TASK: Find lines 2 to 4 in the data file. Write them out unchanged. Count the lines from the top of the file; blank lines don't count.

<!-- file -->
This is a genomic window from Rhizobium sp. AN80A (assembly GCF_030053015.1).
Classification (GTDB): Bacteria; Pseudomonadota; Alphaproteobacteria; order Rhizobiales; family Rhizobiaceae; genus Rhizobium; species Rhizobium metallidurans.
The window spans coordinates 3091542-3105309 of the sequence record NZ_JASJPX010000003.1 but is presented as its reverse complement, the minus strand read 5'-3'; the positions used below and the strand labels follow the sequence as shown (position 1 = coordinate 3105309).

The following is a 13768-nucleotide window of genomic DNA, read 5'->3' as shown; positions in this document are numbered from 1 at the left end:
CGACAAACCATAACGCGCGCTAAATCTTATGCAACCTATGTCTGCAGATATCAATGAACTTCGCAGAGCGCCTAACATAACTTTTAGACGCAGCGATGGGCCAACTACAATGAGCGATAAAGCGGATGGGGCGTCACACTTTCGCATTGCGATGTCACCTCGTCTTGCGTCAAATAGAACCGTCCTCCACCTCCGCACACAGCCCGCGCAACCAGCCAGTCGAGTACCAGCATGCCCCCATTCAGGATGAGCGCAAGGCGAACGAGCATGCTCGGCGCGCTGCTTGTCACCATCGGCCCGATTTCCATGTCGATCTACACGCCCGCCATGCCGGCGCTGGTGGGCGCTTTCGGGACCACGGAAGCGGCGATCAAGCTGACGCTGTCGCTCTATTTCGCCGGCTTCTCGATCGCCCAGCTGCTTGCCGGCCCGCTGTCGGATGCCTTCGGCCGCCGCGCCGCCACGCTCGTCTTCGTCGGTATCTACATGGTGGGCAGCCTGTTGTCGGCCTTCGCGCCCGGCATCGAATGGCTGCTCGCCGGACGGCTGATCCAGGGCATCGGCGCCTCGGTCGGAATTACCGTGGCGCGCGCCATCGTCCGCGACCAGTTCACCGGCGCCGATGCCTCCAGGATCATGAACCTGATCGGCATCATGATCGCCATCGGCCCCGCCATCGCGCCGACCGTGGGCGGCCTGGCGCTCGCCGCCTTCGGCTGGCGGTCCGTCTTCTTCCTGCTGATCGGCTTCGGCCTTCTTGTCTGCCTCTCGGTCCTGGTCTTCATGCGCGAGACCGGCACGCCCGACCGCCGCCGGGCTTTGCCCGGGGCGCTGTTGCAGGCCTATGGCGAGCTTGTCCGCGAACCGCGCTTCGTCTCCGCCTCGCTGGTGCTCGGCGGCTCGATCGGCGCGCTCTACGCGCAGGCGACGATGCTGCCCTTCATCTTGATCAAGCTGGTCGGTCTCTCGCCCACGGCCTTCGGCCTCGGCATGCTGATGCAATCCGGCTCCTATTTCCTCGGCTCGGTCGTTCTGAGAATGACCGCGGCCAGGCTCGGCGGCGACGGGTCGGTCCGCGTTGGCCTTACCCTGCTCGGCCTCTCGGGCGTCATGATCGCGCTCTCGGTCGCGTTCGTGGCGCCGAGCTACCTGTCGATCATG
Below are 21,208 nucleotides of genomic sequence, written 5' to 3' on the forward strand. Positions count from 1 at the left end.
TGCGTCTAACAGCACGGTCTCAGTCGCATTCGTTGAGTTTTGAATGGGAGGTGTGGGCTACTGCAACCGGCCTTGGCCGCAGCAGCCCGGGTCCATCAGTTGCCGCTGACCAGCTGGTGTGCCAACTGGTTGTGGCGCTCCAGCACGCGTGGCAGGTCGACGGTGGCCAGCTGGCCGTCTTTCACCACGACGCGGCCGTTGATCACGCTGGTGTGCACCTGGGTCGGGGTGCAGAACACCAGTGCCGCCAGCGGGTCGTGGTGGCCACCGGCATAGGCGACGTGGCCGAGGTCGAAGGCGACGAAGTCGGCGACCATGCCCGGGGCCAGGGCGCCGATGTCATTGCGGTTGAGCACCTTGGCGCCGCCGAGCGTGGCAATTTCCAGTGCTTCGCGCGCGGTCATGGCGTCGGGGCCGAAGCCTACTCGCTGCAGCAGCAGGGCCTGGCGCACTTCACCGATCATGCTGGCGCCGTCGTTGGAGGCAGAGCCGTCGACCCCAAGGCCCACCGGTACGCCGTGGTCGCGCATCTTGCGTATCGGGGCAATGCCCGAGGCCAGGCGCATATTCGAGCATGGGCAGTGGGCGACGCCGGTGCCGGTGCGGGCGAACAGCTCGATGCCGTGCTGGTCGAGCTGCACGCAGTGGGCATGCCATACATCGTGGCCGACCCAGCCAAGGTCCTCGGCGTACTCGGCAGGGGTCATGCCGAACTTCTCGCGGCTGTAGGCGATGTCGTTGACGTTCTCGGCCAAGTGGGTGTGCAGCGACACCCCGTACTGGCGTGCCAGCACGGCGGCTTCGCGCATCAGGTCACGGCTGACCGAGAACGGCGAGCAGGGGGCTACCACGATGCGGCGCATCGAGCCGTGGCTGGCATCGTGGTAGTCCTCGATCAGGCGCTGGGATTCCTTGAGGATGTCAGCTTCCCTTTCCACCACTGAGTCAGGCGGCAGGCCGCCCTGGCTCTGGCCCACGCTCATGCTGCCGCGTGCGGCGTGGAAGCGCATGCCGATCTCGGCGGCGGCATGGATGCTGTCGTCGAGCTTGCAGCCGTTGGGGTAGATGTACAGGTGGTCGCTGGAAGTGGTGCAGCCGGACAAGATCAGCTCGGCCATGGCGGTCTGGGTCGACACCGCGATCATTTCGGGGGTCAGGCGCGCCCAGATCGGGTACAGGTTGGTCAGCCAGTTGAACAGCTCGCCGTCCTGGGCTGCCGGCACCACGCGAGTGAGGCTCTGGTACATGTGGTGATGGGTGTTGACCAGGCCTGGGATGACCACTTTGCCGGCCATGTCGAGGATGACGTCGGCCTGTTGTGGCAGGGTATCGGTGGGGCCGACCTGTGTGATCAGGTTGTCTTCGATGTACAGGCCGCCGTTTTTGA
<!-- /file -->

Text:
Classification (GTDB): Bacteria; Pseudomonadota; Alphaproteobacteria; order Rhizobiales; family Rhizobiaceae; genus Rhizobium; species Rhizobium metallidurans.
The window spans coordinates 3091542-3105309 of the sequence record NZ_JASJPX010000003.1 but is presented as its reverse complement, the minus strand read 5'-3'; the positions used below and the strand labels follow the sequence as shown (position 1 = coordinate 3105309).

The following is a 13768-nucleotide window of genomic DNA, read 5'->3' as shown; positions in this document are numbered from 1 at the left end: